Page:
DES MOINES — Members of the panel that predicts state tax revenue say recession fears are receding and, while total receipts are down slightly, that’s due to previously approved tax cuts.
The December report from the Revenue Estimating Conference sets the stage as Republican Governor Kim Reynolds and GOP lawmakers signal they hope to eventually eliminate the state income tax. Iowa Department of Management director Kraig Paulsen, the governor’s top budget advisor, is chairman of the Revenue Estimating Conference. “We continue to see modest growth in Iowa’s economy,” Paulsen said during Wednesday’s meeting, “and the revenue numbers coming in support this.”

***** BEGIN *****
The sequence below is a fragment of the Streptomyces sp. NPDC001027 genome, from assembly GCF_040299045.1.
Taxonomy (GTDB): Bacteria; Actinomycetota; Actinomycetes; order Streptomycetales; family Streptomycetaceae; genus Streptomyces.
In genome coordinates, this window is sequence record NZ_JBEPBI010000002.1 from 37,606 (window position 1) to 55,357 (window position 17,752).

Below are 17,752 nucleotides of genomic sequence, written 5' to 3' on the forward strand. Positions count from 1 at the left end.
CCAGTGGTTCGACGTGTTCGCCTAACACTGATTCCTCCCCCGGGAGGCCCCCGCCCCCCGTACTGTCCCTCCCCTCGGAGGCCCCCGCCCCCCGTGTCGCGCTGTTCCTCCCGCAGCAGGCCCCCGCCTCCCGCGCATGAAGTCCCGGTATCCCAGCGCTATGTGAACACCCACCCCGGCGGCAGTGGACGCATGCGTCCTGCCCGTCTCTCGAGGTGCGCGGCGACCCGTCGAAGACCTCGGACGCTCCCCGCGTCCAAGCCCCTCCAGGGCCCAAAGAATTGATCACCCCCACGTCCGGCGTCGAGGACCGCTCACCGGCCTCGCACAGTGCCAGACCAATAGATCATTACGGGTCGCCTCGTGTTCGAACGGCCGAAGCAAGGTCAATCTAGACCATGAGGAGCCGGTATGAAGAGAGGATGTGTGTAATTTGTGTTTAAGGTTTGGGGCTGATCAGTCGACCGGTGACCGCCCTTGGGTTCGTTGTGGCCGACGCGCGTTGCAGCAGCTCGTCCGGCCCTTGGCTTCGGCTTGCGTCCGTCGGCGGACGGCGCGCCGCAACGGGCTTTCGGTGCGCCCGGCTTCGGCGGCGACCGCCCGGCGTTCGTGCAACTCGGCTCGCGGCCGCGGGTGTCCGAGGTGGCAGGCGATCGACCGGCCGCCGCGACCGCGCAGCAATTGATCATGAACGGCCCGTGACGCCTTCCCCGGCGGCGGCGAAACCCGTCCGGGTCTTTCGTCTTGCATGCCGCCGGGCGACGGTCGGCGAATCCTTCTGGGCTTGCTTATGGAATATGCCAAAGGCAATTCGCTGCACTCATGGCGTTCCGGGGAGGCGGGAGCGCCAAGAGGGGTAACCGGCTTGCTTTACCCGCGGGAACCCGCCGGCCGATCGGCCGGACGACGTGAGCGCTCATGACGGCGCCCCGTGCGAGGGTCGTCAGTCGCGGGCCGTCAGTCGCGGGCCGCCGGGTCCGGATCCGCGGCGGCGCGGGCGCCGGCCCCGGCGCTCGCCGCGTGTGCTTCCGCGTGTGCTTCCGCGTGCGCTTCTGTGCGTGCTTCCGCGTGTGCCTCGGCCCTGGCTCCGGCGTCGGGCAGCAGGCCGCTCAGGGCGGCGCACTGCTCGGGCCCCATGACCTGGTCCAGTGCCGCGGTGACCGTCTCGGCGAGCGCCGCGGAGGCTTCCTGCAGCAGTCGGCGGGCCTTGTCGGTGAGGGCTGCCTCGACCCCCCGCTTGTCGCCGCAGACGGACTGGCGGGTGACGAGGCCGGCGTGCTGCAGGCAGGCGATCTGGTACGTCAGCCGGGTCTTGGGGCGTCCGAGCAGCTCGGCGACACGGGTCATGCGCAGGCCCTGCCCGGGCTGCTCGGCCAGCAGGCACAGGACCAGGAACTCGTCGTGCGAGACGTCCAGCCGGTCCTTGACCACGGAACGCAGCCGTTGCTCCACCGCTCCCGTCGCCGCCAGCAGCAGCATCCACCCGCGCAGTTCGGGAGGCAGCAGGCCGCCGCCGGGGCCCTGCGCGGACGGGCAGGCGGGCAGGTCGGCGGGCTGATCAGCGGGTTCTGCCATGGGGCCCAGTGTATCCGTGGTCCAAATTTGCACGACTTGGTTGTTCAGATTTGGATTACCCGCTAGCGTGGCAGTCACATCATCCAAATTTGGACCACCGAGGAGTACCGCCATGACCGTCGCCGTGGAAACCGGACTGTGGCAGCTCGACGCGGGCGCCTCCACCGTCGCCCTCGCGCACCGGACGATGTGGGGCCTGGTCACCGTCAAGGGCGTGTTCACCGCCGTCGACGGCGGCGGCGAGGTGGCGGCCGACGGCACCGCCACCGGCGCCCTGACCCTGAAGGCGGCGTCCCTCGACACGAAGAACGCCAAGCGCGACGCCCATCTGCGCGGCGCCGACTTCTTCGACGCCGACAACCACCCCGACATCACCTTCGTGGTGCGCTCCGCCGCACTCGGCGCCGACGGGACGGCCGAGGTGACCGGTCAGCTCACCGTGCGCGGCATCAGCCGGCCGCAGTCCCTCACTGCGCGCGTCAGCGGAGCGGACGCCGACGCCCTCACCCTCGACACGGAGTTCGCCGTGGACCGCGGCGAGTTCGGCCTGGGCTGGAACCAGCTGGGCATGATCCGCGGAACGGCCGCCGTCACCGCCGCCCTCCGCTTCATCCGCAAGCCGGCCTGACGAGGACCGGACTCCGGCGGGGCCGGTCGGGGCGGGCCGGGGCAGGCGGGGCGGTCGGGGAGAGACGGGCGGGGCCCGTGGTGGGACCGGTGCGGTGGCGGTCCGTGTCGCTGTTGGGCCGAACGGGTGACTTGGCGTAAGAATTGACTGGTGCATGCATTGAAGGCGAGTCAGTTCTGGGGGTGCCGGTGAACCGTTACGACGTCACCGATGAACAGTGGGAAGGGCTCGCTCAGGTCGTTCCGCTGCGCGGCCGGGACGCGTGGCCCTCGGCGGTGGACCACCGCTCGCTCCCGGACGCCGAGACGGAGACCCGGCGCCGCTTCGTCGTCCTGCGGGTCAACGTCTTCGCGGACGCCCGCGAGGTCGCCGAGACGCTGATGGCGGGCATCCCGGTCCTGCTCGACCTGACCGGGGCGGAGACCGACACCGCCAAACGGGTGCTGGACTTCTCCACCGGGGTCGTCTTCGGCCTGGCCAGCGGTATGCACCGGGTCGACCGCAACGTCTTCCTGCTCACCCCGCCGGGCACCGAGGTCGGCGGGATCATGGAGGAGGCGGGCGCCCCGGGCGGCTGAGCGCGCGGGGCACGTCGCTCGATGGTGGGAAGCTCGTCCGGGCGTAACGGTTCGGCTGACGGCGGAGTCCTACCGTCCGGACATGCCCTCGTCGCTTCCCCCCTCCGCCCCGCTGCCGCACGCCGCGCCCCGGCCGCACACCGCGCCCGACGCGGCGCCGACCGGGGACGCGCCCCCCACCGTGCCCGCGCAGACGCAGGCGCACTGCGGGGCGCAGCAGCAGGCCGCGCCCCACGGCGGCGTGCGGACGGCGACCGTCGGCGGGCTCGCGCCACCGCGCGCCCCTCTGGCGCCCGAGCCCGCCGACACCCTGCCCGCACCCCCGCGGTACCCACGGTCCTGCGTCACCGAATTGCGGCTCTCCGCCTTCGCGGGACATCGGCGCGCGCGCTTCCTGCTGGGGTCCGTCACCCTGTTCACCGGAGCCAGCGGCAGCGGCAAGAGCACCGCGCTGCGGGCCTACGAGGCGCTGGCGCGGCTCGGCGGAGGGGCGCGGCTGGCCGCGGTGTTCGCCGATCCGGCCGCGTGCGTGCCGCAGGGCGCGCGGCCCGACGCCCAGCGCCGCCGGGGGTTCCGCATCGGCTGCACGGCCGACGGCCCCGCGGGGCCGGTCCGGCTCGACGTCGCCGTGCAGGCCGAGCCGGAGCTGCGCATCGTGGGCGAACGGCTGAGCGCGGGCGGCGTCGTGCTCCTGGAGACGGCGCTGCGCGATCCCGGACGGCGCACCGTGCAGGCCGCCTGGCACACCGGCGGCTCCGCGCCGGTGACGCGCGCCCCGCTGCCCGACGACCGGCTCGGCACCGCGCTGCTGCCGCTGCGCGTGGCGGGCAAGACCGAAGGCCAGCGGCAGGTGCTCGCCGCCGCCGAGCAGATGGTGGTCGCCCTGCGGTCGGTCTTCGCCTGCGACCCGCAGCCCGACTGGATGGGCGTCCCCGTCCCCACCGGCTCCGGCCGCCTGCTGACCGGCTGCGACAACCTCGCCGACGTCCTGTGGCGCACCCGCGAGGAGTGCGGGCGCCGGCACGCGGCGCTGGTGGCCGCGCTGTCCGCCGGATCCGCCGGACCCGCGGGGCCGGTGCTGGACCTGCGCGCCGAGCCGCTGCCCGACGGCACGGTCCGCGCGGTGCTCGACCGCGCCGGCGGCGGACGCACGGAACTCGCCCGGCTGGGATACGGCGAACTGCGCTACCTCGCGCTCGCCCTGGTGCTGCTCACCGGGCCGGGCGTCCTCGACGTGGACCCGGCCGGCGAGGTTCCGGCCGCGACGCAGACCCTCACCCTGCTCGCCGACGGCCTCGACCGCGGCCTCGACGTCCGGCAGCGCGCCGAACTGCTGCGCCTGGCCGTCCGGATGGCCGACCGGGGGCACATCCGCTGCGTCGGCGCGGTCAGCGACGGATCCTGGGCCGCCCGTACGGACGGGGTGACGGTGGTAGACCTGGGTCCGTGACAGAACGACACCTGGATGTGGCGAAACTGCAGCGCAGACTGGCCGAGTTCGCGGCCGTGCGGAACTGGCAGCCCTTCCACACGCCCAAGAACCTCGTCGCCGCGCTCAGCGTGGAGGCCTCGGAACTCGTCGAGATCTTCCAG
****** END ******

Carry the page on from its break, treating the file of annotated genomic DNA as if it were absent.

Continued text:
By January, there will be $3.6 billion in the Taxpayer Relief Fund where unspent taxes are being deposited.
Paulsen said consumer spending in Iowa appears strong and, while, corporate income tax reductions have been made, total corporate tax receipts are up 15% over the past five months. “To me, this indicates continued organic growth within Iowa’s economy,” Paulsen said.
Clear Lake CPA David Underwood is another member of the tax-predicting panel. “The continued discussion of when’s the recession coming — it seems like finally everybody’s decided, well, it hasn’t gotten here yet, so maybe we won’t have one at least in the near term,” Underwood said. “That consensus helps a little bit, that we aren’t just wondering when that bottom is going to fall out.”
The Revenue Estimating Conference predicts the State of Iowa will collect over $9.7 billion in taxes in the current budgeting year that ends June 30t, 2024. The prediction for the following 12 months is slightly less, primarily due to tax cuts approved in 2018 and 2022.